Pike County massacre: Wrongful death lawsuit dropped
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WAVERLY, Ohio (WXIX) - The Rhodens are dropping a wrongful death lawsuit, at least for now, against the Wagners in the 2016 Pike County massacre.
The attorney for Tony Rhoden, administrator of the victims’ estates, filed a notice of voluntary dismissal without prejudice Thursday.
That means they reserve the right to refile the same lawsuit at a later date and definitely plan to, stressed the attorney, Brian K. Duncan.
“Plaintiffs have every intention of refiling this action within the applicable timeframe afforded by and through the laws of the State of Ohio,” he wrote in an email to FOX19 NOW.
“The parties in the criminal cases, inclusive of the Prosecutors, are essentially prohibited from speaking and/or otherwise sharing any information with us by virtue of the gag orders. Thus, we are unable to complete our own investigation until the gag orders are lifted and/or the criminal cases are finalized.”
The wrongful death lawsuit was filed in November 2020 by relatives and/or administrators of the victims’ estates including Rhoden.
Eight members of the Rhoden and Gilley families were killed April 21-22, 2016 in four separate trailers at two locations near Piketon.
The victims of the massacre were Christopher Rhoden Sr., 40; his older brother, Kenneth Rhoden, 44; his cousin, Gary Rhoden, 38; Chris Rhoden Sr.’s former wife, Dana Lynn Rhoden, 37, and their children: Clarence “Frankie” Rhoden, 20, Hanna May Rhoden, 19, Christopher Rhoden Jr., 16, and Frankie’s fiancé, Hannah “Hazel” Gilley, 20.
Prosecutors say the motive in the murders was the custody of the young daughter of Edward “Jake” Wagner and Hanna May Rhoden, his ex-girlfriend and one of the victims he confessed to shooting in the head.
Jake Wagner, his older brother George Wagner IV and their parents, George “Billy Wagner and Angela Wagner, were all indicted by a Pike County grand jury and arrested in November 2018.
They were all charged with 22 counts including eight counts of aggravated murder.
Jake Wagner and Angela Wagner both pleaded guilty months apart in 2021 to their roles in the killings. Jake Wagner confessed to killing most of the victims.
The eldest Wagner son, George Wagner IV, fought the charges but lost.
A Pike County jury found him guilty on Nov. 30, 2022, on all charges, including eight counts of aggravated murder.
The jury deliberated less than a day following a three-month-long trial.
Gov. Mike DeWine has called the trial “one of the longest, if not the longest, trials in Ohio history.”
Estimates from state and local officials last week placed the costs at about $4 million, all funded by the state of Ohio.
The death penalty was taken off the table for George Wagner after his brother and mother testified against him for the state.
He’s currently serving eight consecutive sentences of life in prison, without the possibility of parole.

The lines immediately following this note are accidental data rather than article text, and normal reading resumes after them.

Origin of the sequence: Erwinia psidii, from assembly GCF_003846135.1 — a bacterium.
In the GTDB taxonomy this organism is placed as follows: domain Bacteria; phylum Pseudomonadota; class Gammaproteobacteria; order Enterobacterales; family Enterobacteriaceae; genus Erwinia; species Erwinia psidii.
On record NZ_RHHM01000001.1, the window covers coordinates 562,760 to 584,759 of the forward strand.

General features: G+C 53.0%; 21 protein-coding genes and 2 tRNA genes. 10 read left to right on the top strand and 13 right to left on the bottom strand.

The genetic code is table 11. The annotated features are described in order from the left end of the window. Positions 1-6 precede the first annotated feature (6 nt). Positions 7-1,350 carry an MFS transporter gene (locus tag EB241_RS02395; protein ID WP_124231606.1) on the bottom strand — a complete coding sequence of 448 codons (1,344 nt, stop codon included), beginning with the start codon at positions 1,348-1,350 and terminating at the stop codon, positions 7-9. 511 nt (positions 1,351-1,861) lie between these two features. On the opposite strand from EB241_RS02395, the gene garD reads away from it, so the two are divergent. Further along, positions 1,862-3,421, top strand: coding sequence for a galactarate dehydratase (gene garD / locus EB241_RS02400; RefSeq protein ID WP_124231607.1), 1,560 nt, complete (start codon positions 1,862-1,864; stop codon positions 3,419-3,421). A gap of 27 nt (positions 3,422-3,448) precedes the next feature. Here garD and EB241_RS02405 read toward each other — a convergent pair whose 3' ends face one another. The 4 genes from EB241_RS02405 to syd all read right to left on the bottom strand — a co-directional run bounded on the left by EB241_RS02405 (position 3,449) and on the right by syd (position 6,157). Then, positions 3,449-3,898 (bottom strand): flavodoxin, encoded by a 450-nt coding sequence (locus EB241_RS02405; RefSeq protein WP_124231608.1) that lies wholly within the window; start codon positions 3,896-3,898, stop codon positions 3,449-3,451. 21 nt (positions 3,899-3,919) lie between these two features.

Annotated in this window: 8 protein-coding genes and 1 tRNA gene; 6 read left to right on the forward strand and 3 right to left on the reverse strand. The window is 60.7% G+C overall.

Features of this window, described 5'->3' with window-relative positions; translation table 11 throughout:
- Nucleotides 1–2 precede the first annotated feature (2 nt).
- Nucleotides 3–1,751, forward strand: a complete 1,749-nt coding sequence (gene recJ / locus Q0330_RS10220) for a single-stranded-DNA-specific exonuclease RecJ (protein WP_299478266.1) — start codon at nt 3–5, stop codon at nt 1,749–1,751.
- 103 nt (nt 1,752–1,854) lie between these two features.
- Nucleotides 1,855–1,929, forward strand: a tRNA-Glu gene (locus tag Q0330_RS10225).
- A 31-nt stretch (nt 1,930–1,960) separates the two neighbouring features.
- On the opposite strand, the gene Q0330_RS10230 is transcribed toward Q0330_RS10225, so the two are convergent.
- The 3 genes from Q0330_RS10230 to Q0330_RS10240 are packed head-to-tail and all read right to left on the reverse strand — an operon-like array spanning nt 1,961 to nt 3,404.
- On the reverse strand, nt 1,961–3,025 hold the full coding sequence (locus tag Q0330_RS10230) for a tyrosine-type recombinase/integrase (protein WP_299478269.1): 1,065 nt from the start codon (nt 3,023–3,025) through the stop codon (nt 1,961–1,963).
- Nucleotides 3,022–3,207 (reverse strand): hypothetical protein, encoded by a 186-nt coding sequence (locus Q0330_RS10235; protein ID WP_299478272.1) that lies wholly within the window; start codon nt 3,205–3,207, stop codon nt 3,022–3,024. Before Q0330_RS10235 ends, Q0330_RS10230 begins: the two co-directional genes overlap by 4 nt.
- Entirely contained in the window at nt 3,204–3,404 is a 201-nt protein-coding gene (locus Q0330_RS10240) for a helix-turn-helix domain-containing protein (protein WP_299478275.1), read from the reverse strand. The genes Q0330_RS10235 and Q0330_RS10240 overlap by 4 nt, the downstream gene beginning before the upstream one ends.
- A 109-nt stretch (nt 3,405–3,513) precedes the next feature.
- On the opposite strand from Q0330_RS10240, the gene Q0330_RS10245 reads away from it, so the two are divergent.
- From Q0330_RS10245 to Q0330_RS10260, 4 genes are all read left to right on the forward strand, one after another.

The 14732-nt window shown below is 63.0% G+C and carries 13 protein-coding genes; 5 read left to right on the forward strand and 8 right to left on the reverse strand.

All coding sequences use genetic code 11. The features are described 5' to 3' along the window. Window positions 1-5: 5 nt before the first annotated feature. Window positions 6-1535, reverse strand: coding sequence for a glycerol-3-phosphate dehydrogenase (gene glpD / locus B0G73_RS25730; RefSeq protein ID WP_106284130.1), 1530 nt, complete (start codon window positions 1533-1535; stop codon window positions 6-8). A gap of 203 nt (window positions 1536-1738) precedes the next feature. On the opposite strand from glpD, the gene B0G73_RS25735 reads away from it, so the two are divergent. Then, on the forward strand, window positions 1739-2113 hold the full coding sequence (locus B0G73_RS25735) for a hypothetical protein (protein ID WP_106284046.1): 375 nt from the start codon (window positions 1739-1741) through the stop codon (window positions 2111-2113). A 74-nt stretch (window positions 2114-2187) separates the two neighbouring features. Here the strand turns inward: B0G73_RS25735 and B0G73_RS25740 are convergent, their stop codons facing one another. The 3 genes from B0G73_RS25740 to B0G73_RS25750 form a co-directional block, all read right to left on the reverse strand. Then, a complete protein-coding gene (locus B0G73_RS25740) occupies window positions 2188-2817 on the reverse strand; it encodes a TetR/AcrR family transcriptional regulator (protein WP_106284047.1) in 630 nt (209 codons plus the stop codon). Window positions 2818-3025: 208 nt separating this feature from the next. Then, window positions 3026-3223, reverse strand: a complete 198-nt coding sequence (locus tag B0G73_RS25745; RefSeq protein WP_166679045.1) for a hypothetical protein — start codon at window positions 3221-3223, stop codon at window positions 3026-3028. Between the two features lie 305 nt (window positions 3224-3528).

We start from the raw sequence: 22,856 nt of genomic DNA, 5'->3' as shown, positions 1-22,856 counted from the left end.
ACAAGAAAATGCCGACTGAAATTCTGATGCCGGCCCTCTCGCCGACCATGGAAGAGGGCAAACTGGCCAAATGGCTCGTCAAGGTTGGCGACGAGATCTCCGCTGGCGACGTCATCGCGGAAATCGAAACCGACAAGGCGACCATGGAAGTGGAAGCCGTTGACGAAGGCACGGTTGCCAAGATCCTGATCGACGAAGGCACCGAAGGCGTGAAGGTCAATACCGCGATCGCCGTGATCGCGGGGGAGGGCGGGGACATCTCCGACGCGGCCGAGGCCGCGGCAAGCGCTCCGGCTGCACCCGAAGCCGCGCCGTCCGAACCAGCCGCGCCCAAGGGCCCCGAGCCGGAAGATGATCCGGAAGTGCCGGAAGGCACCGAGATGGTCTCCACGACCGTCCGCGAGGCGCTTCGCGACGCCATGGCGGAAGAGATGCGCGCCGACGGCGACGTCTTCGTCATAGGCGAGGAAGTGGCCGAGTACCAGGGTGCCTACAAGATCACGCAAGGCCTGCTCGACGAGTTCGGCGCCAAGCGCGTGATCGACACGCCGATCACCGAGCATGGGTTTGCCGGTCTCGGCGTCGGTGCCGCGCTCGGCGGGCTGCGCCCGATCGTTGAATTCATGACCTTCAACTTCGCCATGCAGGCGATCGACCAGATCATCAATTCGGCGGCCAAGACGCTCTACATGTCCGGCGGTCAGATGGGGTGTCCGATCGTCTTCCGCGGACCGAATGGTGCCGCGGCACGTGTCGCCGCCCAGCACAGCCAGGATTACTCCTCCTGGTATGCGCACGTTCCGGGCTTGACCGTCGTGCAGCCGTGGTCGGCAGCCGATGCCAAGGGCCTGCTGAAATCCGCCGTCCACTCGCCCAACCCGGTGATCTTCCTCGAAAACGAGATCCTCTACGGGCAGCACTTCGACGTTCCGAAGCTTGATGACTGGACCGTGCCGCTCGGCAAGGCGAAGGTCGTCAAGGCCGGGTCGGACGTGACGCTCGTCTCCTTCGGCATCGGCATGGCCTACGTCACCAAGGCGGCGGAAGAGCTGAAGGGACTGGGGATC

He also was sentenced to 121 years in prison for other charges.
The fourth and final member of the Wagner family still facing charges in the massacre is Billy Wagner. His trial is now expected to begin in late spring 2024.
His lawyers want to move the trail out of Pike County.
The judge was supposed to rule on that request last month but delayed it until October after the special prosecutor didn’t file her response until just before the hearing began.
Billy and Angela Wagner’s mothers also were charged in connection with the slayings.
Fredericka Wagner, then 76, and Angela Wagner’s mother, Rita Newcomb, then 65, were accused of helping to cover up the killings.
The grandmothers were arrested on one count each of perjury and obstruction of justice.
Rita Newcomb, now 70, wound up pleading guilty to a reduced misdemeanor charge of obstructing official business in 2019.
All charges were dropped against Frederick Wagner.
Her attorney recently asked the court to dismiss her as one of the defendants in the suit.
She owns the massive Flying W ranch worth millions and could be the only defendant the relatives could seek any damages from. The rest are mostly in jail or prison.
Civil lawsuits in Ohio require the plaintiff to ask for an amount above $25,000.
Fredericka Wagner’s attorney said in a court last month she had “nothing to do” with the homicides and had no idea that her grandson Jake hid the murder weapons, in concrete buckets, in a pond pond on her property.
Billy Wagner also thinks he should be dropped from the case, according to court records filed by his lawyer.
His pre-trial statement says “After a lengthy investigation, authorities suspected Edward “Jake” Wagner of being the perpetrator of the homicides. (“Billie”) was not considered a suspect in the homicides until late in the investigation.”
It goes on to say his youngest son and his wife “have confessed to planning and killing eight members of the Rhoden and Gilley families.”
So, Billy Wagner “denies any involvement and liability in the death of eight people found from the morning of April 22, 2016
The Rhodens stand to gain the most award money if Frederica Wagner is included in the litigation.
If not, the Rhodens’ family said last month he would seek a default judgment against the other Wagners and not take the case to trial.
Duncan said last month it wouldn’t be worth having the Rhodens relive the nightmare with nothing to gain.
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